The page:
Here Be Epistemic Dragons

In Rhetoric, Aris­to­tle said that in an ar­gu­ment, “...if the de­ci­sions of judges are not what they ought to be, the defeat must be due to the speak­ers them­selves… the un­der­ly­ing facts do not lend them­selves equally well to the con­trary views. No; things that are true and things that are bet­ter are, by their na­ture, prac­ti­cally always eas­ier to prove and eas­ier to be­lieve in.” Yet we might ar­gue most about those rare top­ics where we do en­counter difficul­ties in prov­ing or be­liev­ing what’s true or best; per­haps the op­er­a­tive word in the quote is prac­ti­cally. To cap­ture the hero’s jour­ney qual­ity of in­quiry, let’s call these ex­cep­tional cases epistemic drag­ons. We have to deal with more re­search than ever be­fore, which con­stantly pushes the bound­aries of what is proven or be­liev­able and spawns epistemic drag­ons at a his­tor­i­cally ex­traor­di­nary rate.

Although we can take a so­ciolog­i­cal or an­thro­polog­i­cal view of the sci­en­tific, me­dia, and poli­ti­cal in­dus­tries that gen­er­ate so many of these epistemic drag­ons, each worker in these in­dus­tries is an in­di­vi­d­ual jonesing for truth. Alfréd Rényi said, “a math­e­mat­i­cian is a ma­chine for turn­ing coffee into the­o­rems,” but all our in­dus­try has not yet de­vised a way to mass-pro­duce stan­dard­ized ra­tio­nal minds, al­though we are try­ing.

It’s best prac­tice to base be­liefs on the pre­pon­der­ance of ev­i­dence, es­pe­cially con­trol­led and well-repli­cated ex­per­i­ments that look at a prob­lem from many an­gles. That’s the paved road through safe ter­ri­tory. A sci­ence pro­gresses faster when its fron­tiers can be ex­panded that way, but this is of­ten not pos­si­ble. Science should con­verge at a bor­der drawn pre­cisely at the point where lie the limits of our abil­ity to con­duct con­trol­led ex­per­i­ments. Here be drag­ons.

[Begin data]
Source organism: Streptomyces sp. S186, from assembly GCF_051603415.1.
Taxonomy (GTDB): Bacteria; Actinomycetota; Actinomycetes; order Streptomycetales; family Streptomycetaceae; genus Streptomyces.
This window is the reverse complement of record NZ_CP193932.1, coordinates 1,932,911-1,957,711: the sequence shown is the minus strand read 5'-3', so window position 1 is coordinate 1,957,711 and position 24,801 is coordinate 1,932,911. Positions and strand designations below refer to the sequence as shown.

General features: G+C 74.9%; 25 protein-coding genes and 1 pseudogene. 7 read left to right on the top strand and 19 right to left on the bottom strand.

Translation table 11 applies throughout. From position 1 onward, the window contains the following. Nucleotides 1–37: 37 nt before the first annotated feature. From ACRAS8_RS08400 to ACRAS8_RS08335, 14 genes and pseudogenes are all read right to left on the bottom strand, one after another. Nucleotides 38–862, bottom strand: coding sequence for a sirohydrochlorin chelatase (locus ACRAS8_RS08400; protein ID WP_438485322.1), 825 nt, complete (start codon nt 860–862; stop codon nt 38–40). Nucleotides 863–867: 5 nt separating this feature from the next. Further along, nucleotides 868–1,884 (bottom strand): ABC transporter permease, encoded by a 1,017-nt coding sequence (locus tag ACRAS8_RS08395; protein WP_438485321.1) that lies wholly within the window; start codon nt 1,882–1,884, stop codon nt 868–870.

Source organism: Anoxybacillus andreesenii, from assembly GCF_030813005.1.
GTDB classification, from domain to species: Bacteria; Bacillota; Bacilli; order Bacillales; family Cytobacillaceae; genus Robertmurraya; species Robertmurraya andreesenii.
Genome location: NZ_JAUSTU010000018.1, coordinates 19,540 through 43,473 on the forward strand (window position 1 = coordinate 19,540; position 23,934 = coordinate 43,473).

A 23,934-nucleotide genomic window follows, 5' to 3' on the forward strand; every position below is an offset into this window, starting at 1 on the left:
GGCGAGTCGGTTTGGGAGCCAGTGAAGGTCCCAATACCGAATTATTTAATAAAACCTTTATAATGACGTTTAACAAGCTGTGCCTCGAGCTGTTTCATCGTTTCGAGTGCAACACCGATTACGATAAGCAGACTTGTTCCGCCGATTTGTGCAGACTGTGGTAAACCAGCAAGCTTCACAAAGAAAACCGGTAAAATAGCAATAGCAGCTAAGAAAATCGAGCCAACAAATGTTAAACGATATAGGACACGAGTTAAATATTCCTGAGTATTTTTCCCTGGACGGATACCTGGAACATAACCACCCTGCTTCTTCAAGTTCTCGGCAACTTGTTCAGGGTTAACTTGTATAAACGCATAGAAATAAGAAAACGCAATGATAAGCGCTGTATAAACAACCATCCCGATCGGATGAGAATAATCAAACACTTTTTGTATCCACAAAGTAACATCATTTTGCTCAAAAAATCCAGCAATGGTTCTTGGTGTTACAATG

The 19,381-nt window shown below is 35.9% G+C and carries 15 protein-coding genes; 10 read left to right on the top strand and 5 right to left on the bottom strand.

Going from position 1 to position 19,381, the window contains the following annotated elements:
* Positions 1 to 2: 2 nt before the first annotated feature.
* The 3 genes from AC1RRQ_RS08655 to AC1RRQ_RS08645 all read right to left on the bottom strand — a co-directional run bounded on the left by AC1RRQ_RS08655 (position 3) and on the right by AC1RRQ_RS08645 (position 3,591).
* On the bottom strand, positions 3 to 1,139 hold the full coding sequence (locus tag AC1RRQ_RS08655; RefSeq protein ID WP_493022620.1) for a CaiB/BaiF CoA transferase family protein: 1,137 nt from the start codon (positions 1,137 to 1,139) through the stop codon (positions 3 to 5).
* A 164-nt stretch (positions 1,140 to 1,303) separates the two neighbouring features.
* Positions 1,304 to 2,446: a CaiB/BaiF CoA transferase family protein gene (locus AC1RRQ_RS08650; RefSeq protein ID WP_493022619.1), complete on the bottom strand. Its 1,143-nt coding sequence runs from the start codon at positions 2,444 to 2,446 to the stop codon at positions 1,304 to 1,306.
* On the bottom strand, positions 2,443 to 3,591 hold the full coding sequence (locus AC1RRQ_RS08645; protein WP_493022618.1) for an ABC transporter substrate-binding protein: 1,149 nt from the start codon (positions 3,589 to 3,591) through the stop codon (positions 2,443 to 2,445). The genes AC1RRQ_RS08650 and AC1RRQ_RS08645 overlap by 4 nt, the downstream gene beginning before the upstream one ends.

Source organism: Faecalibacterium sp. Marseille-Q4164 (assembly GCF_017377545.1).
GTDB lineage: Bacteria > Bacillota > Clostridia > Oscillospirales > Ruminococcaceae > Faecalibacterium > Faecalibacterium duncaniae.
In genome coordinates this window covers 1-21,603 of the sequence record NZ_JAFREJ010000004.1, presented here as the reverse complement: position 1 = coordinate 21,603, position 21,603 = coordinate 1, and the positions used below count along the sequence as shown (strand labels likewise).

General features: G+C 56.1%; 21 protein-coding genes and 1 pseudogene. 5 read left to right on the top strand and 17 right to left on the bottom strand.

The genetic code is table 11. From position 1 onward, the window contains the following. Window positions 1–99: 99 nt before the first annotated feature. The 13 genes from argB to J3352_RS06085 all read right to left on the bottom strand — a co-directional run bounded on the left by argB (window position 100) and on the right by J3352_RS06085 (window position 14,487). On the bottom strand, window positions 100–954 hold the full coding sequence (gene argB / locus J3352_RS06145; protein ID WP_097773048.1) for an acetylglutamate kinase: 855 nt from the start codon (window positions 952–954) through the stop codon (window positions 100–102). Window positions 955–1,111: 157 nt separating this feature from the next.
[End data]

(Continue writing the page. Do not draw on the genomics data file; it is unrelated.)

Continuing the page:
Ad­ven­tures in this dan­ger­ous ter­ri­tory aren’t of­ten mo­ti­vated by the pure de­sire to con­sume an en­tire body of sub­ject liter­a­ture for its own sake. Our hu­man val­ues, a puz­zle-solv­ing itch, in­tel­lec­tual wan­der­lust, or in­dus­trial and pro­fes­sional ob­jec­tives of­ten lead to a study that is of ne­ces­sity rather shal­low, am­a­teur­ish, and in­ter­dis­ci­plinary. Var­i­ous broad forms of con­sen­sus, log­i­cal solu­tions and sto­ry­tel­ling based on de­scrip­tive mod­els, di­rect per­cep­tion, fore­casts and prices, and dura­bil­ity over time are some of the in­stru­ments we nav­i­gate by.

I want to shift gears for a minute and talk about what it’s like to read. When I was lit­tle, my par­ents read to me, and the ex­pe­rience was, for a time, closer to mu­sic than to sto­ry­tel­ling. That is still with me. I find it mys­te­ri­ous how my brain as­sem­bles an in­tel­lec­tual struc­ture from that mu­sic. Some­times my brain feels “warm” when I have just been writ­ing or en­grossed in read­ing, and I won­der whether that’s my sub­con­scious work­ing, a sort of af­ter­glow, or an illu­sion of thought that is per­haps the ori­gin of over­con­fi­dence.